China's factory output and retail sales remained weak in May, official data showed Wednesday, with tepid demand and lingering Covid restrictions putting a damper on growth in the world's second-largest economy.
The government is persisting with a zero-Covid strategy to stamp out clusters as they emerge, but this has placed companies and consumers at the mercy of snap, economically damaging lockdowns.
Retail sales sank 6.7 percent on-year in May, the National Bureau of Statistics (NBS) said, though that was an improvement from April's 11.1 percent drop.
The figure was also slightly better than forecasts from analysts polled by Bloomberg.
"In May, our economy gradually overcame the adverse impact of the pandemic," NBS spokesman Fu Linghui said at a news briefing.
"But we also have to see that the international environment has become more complex and severe, and the domestic economic recovery still faces many difficulties and challenges."
It was the third straight month of contraction in retail sales, according to official data, suggesting nervous consumers are tightening their purse strings with the persistent threat of lockdowns.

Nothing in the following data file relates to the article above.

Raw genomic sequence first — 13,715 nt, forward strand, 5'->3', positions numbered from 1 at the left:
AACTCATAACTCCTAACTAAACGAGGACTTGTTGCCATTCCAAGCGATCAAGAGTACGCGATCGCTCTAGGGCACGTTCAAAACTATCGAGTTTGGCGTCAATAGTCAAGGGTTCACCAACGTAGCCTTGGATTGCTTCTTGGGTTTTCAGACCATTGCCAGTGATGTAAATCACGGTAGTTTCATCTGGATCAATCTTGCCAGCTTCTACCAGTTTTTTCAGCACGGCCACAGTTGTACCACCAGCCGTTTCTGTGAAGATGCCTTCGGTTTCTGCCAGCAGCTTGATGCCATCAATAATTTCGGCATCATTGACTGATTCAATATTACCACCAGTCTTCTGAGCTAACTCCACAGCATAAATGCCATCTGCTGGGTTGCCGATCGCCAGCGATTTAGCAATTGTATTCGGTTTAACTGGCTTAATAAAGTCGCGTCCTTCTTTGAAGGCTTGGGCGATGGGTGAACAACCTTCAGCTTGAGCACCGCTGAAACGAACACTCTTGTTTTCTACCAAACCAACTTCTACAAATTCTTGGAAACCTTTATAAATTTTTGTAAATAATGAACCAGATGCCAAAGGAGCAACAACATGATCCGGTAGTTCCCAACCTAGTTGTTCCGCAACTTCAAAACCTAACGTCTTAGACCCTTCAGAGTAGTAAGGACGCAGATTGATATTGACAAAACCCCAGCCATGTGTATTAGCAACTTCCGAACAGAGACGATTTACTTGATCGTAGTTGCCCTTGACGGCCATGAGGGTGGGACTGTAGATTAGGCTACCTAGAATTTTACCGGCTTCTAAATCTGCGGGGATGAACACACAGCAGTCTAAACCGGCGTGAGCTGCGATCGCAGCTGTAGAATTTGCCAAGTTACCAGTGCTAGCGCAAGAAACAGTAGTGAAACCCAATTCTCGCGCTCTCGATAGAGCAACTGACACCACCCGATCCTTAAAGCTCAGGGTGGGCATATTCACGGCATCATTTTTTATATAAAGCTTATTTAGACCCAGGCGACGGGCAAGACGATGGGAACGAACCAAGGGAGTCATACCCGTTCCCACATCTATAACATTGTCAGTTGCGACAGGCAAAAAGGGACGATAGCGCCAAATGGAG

Industrial production was up 0.7 percent after falling 2.9 percent in April, while the urban unemployment rate ticked down to 5.9 percent.
Shanghai, China's most populous city, started emerging from a gruelling two-month lockdown in June, providing a boost to economic sentiment.
But observers remain cautious in part due to a sharp contraction in the property sector and the Chinese government's reluctance to transition away from zero-Covid.
"We would view this as only a respite, rather than a turning point," Nomura analysts said in a recent report.